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Weird behavior of int()

by cLive ;-) (Prior)
on May 20, 2024 at 20:49 UTC ( [id://11159569]=perlquestion: print w/replies, xml ) Need Help??

cLive ;-) has asked for the wisdom of the Perl Monks concerning the following question:

(posted this in the FB Perl group, but I know a lot of you aren't on Fb, so...

Been writing perl since '95. Only found out today that this idiom for coercing a string into an int can fail:

my $x = int($str+0);

It fails when the string begins with nan or inf (case insensitive). So, running this:

my @test = qw(in inf info information INF INFO Na Nan Nanny NAN NANNY +nan04); foreach my $x (@test) { my $y = int($x); printf "%11s -> %s\n", $x, $y; }

outputs:

in -> 0 inf -> Inf info -> Inf information -> Inf INF -> Inf INFO -> Inf Na -> 0 Nan -> NaN Nanny -> NaN NAN -> NaN NANNY -> NaN nan04 -> NaN

It feels like a bug that the regex matches on /^(?:nan|inf).*/s (or \w* - I haven't fully tested it. Rather than matching on /^(?:nan|inf)$/s

Just wondered if this actually is a bug. I've always used Math::BigFloat whenever I need accurate math, so I've never used NaN/Inf in code before.

what do you all think?

Replies are listed 'Best First'.
Re: Weird behavior of numification?
by hv (Prior) on May 20, 2024 at 21:44 UTC

    Your subject line is mildly misleading: this is behaviour of Perl's string-to-number conversion ("numification") independent of how it is triggered (which is by ... + 0 in your first code fragment, but by int(...) in the second one).

    It is long-standing behaviour when Perl converts a string to a number for it to parse as much of the string as possible as a number, but then give a warning if there is any unparsable garbage beyond that:

    % perl -wle 'print 0 + $_ for qw{ 123 123foo 12e3 12e3f4 inf inflight +}' 123 Argument "123foo" isn't numeric in addition (+) at -e line 1. 123 12000 Argument "12e3f4" isn't numeric in addition (+) at -e line 1. 12000 Inf Argument "inflight" isn't numeric in addition (+) at -e line 1. Inf %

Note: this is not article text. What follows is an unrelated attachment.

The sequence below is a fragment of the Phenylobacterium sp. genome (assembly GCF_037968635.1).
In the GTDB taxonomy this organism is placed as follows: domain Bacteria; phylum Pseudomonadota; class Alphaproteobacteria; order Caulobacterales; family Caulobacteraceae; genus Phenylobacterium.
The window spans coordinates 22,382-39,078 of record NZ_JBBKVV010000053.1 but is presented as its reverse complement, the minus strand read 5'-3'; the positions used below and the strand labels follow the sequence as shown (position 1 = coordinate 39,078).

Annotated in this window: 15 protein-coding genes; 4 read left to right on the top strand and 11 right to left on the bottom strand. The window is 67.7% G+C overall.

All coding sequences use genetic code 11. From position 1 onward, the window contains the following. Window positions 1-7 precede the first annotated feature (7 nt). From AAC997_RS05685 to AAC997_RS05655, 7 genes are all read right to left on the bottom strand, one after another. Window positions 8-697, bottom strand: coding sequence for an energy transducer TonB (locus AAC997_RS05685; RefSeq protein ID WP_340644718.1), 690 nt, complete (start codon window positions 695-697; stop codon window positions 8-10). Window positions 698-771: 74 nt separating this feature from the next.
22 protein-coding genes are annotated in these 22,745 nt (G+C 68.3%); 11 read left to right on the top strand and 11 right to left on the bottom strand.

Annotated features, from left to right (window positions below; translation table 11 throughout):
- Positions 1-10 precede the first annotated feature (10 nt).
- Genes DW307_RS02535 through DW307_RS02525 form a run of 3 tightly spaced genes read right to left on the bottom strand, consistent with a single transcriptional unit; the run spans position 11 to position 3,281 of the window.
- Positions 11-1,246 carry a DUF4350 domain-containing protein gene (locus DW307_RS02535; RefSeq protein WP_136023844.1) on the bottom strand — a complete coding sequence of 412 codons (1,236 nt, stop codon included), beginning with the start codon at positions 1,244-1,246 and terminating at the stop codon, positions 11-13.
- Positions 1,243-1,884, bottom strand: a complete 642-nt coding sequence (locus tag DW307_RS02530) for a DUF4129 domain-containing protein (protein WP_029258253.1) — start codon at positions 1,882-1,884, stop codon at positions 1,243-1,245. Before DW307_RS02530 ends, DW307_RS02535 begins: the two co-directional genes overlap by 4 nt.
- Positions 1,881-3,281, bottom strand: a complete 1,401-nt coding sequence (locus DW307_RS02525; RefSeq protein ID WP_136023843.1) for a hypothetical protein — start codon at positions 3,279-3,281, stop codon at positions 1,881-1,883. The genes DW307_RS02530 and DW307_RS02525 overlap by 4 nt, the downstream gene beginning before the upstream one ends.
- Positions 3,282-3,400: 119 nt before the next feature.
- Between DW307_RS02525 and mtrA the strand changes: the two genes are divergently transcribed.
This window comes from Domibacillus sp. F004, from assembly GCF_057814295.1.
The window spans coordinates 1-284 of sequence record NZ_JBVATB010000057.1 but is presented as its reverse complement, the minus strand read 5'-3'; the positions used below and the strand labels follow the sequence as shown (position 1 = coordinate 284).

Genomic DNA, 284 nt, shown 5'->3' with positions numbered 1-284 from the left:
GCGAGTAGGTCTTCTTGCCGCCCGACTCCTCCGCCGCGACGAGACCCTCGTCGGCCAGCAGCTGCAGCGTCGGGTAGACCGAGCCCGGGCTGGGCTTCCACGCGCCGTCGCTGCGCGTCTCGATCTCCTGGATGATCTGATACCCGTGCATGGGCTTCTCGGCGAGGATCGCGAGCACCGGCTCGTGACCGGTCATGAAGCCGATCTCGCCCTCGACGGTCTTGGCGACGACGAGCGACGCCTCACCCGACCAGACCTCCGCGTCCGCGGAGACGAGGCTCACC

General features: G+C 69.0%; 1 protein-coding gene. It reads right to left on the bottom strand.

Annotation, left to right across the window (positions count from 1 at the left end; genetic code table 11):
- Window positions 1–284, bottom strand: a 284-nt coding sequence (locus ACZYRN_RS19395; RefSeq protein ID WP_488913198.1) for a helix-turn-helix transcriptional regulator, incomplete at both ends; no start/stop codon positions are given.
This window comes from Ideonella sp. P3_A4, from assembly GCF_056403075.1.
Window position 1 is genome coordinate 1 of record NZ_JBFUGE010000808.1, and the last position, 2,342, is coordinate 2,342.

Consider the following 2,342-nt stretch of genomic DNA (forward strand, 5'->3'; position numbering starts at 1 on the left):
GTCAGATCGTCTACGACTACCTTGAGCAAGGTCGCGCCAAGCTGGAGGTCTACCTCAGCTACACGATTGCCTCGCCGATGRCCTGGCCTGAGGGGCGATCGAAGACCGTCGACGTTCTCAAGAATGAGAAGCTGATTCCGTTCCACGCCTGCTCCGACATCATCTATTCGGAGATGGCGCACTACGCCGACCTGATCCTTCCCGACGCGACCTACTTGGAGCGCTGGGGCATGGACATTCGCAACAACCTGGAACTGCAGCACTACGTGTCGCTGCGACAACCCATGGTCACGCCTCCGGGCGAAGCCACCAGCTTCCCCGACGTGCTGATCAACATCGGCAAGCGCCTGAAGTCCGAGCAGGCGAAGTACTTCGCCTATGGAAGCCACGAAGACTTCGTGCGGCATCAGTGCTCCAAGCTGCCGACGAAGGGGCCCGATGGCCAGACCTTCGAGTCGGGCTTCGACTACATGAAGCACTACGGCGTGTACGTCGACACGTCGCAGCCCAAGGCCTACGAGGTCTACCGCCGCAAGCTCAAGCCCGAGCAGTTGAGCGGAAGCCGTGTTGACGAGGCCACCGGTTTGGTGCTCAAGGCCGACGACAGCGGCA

.. so this all seems quite consistent to me. (I guess you ran your test without warnings enabled, which is always a risky thing to do - warnings can help shed light, even if not Inf light. :)

    The special values are handled in Perl's source code by Perl_grok_infnan; reading through the comments there will give you a clue about the many platform-specific variants that Perl also supports.

Re: Weird behavior of int()
by Fletch (Bishop) on May 21, 2024 at 03:01 UTC

    I want to say that the behavior is similar (and historical) to what atoi/atol do in that they read and convert as much of the string as possible. See for example atoi(3) which mentions the behavior is due to the C standard and should prossibly be replaced with strtol or the like.

    The cake is a lie.
    The cake is a lie.
    The cake is a lie.

Re: Weird behavior of int()
by GrandFather (Saint) on May 20, 2024 at 21:27 UTC

    What is the practical issue here? If you are expecting to coerce 'Nanny' to something sensible as a number you have already missed the boat. It's not clear that there are any regular expressions involved in parsing strings into numbers.

    As an aside, your regular expressions would be better written as /(?:nan|inf)/ and /\w(?:nan|inf)\w/ rather than trying to match an entire string.

    Optimising for fewest key strokes only makes sense transmitting to Pluto or beyond
      I fully accept the part about "info"+0 = Inf, but the part I'm not liking with these examples is that the output of int is still a floating point value, without a warning.
      use warnings; say int(1e400); # "Inf\n"
      It seems like the contract of int() should always return an integer, or maybe undef. Inf and NaN ought to give warnings at least.

        Unfortunately that just isn't the way perl defines things. Perl has no distinction between float/int - not even when int() function is used. Perl scalars essentially have 3 basic flavours: number/string/reference.

        Inf and NaN are valid numbers in perl, and int() returns a number. Hence why they don't see anything wrong with int() returning Inf/Nan.

        The perl doc for int() not even mentioning inf/nan is another example of how un-user friendly perl is, and IMO is one of the reasons why perl is dieing out.

      I echo this confusion ... in particular, what confuses me the most is: what is the point of the +0 ?